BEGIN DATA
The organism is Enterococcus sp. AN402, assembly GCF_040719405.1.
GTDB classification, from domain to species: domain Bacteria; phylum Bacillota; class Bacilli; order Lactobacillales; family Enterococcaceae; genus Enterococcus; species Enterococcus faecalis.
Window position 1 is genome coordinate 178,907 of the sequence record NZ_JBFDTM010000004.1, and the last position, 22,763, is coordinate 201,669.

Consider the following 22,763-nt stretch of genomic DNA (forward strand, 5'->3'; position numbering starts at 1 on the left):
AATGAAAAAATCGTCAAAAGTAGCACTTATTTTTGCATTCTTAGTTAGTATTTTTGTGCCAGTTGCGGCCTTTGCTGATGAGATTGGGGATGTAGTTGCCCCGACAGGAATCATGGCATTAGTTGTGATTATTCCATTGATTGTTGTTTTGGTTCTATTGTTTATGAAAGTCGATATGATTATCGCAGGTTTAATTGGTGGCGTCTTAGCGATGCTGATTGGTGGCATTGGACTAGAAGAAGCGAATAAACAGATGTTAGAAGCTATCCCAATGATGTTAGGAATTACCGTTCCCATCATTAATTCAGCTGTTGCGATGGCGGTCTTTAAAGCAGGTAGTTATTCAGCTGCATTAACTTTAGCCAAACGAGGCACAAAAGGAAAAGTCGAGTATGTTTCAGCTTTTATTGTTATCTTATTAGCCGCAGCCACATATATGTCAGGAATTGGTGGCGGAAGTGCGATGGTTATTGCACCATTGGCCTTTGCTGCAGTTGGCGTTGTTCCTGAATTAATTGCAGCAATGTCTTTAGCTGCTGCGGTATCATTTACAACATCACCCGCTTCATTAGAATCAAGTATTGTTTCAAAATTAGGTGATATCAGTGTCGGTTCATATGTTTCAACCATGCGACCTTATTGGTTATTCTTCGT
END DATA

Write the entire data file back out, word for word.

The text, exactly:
The organism is Enterococcus sp. AN402, assembly GCF_040719405.1.
GTDB classification, from domain to species: domain Bacteria; phylum Bacillota; class Bacilli; order Lactobacillales; family Enterococcaceae; genus Enterococcus; species Enterococcus faecalis.
Window position 1 is genome coordinate 178,907 of the sequence record NZ_JBFDTM010000004.1, and the last position, 22,763, is coordinate 201,669.

Consider the following 22,763-nt stretch of genomic DNA (forward strand, 5'->3'; position numbering starts at 1 on the left):
AATGAAAAAATCGTCAAAAGTAGCACTTATTTTTGCATTCTTAGTTAGTATTTTTGTGCCAGTTGCGGCCTTTGCTGATGAGATTGGGGATGTAGTTGCCCCGACAGGAATCATGGCATTAGTTGTGATTATTCCATTGATTGTTGTTTTGGTTCTATTGTTTATGAAAGTCGATATGATTATCGCAGGTTTAATTGGTGGCGTCTTAGCGATGCTGATTGGTGGCATTGGACTAGAAGAAGCGAATAAACAGATGTTAGAAGCTATCCCAATGATGTTAGGAATTACCGTTCCCATCATTAATTCAGCTGTTGCGATGGCGGTCTTTAAAGCAGGTAGTTATTCAGCTGCATTAACTTTAGCCAAACGAGGCACAAAAGGAAAAGTCGAGTATGTTTCAGCTTTTATTGTTATCTTATTAGCCGCAGCCACATATATGTCAGGAATTGGTGGCGGAAGTGCGATGGTTATTGCACCATTGGCCTTTGCTGCAGTTGGCGTTGTTCCTGAATTAATTGCAGCAATGTCTTTAGCTGCTGCGGTATCATTTACAACATCACCCGCTTCATTAGAATCAAGTATTGTTTCAAAATTAGGTGATATCAGTGTCGGTTCATATGTTTCAACCATGCGACCTTATTGGTTATTCTTCGT